When the Taba service is queried, States are converted into Projections and/or Aggregates. A Projection is a reduction of the State into a dictionary, and an Aggregate is a combination of Projections. Depending on the query, a Projection or an Aggregate will be returned, optionally rendered by the Handler into a human-readable format.

Architecture

taba_architecture1

Applications generate Events by embedding a Taba Client. The Client briefly buffers Events and posts them to a Taba Agent over an HTTP based protocol. An Agent receives Events from multiple Clients (usually on the same machine) briefly buffers them, and posts them to the Taba Server using the same protocol. The Client + Agent scheme allows for a very simple and resource-light Client, putting more complex buffering and durability functions in a separate process. The Agent also helps performance by batching requests to the Server.

The Server is where the real magic happens. Like TellApart’s TAFE server, it’s a distributed Python service sitting behind an Nginx reverse proxy, and uses gevent for simple and fast co-operative concurrency. The Server itself is stateless, meaning you can launch as many as needed; the Agents will distribute requests across Servers. The Server receives Events and invokes the appropriate Handler to fold them into States, or generate Projections and Aggregates. A State object is maintained for each Client and Tab combination, so that the status of any Client can be queried.

We use Redis for the database, but with our own transparent sharding layer on top to overcome single process limitations. Sharding is based on virtual buckets, and supports a subset of Redis data-types, and transactions/locking. Like the Server, as many Redis processes as needed can be run, and re-sharding without downtime is possible.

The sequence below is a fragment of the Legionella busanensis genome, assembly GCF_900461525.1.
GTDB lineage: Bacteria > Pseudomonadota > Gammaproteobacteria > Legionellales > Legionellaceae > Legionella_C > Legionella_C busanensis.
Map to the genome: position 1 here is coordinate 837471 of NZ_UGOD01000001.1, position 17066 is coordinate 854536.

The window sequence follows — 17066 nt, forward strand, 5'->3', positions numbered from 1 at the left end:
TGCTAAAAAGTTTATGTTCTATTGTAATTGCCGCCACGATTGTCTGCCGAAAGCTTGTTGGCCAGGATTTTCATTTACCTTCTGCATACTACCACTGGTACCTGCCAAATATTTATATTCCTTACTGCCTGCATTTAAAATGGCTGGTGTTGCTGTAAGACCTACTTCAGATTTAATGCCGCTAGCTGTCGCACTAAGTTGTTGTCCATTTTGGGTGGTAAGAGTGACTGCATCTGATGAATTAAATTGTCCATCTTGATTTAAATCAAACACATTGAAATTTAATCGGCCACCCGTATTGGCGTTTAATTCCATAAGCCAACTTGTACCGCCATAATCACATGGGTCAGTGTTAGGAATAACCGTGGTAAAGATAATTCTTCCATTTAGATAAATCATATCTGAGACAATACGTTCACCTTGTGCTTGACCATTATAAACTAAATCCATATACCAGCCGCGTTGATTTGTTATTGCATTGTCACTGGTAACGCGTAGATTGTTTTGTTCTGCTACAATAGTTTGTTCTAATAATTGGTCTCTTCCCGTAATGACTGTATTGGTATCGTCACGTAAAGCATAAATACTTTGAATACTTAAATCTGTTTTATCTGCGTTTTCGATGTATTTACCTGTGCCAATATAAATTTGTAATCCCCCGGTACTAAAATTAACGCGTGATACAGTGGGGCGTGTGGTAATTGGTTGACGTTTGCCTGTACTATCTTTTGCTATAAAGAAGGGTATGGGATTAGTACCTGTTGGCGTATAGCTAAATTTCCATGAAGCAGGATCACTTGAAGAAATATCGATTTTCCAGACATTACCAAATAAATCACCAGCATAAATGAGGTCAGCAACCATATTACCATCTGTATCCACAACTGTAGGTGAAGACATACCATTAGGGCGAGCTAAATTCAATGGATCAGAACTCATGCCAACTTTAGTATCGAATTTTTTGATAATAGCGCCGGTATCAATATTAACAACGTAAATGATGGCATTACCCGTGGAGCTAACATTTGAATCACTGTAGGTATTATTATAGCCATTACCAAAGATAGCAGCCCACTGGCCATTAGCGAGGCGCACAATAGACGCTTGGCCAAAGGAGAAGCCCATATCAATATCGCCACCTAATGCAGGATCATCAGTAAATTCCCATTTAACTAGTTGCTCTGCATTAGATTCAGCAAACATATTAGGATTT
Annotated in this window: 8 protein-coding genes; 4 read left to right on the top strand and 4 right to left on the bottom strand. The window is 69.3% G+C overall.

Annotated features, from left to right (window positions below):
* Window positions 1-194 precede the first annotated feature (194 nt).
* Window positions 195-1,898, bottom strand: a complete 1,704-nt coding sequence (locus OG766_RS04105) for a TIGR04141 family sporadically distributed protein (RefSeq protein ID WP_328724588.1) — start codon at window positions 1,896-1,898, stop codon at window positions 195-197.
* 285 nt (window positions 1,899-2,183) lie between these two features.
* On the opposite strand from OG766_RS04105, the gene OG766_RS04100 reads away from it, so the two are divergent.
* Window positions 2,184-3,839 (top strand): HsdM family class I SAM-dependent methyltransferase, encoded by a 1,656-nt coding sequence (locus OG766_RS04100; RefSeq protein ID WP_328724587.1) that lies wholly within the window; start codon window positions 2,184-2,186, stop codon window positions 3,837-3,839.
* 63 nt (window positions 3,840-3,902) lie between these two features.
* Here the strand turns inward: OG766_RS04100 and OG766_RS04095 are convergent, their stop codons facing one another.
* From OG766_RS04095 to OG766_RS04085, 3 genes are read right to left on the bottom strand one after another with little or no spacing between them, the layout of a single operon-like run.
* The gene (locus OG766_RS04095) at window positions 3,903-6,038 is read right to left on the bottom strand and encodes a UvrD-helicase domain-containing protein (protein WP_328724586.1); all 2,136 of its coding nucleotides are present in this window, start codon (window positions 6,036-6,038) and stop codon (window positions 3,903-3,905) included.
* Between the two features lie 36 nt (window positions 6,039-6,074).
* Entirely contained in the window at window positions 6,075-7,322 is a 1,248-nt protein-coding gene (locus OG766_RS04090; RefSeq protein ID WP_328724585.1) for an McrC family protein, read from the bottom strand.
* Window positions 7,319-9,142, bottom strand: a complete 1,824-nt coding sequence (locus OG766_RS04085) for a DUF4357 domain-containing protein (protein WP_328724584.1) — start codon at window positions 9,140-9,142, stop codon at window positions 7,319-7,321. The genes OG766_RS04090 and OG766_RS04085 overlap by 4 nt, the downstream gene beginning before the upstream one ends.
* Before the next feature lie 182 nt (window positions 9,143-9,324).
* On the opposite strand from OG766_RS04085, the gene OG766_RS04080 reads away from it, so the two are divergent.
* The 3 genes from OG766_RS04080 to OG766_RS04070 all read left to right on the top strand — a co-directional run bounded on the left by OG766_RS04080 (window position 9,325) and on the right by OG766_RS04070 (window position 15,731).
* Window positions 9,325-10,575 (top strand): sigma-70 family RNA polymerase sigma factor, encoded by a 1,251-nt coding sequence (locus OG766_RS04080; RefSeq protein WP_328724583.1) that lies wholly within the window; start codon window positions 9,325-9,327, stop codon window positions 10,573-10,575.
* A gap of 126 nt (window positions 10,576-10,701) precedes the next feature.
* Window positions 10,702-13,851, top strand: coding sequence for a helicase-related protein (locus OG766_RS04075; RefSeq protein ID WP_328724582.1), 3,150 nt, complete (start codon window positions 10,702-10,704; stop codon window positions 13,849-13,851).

In Production

Currently, we have the Taba service deployed in each region as a cluster of 2 Servers instances and 1 Database instance, each running 8 processes. Each cluster handles over 10,000,000 events per minute, from 300 individual Clients across 20,000 different Tabs, with an average latency of 30 seconds. The Taba architecture and data model have allowed us to use it for fine-grained monitoring, real-time feedback systems, and internal Dashboards. We’ve only started to integrate its full functionality, and already it has provided a deeper insight into TellApart’s system.

Kevin Ballard is a Software Engineer at TellApart.

Serving Up a Storm

When putting together a high-performance web serving framework, a number of different software and network components typically have to be considered. For starters, there are CDNs, load balancing, reverse proxies, the application web server, and backend components like the database. In this post, we’ll start by delving into our app server software – how TellApart handles a dynamic request with extremely low latency.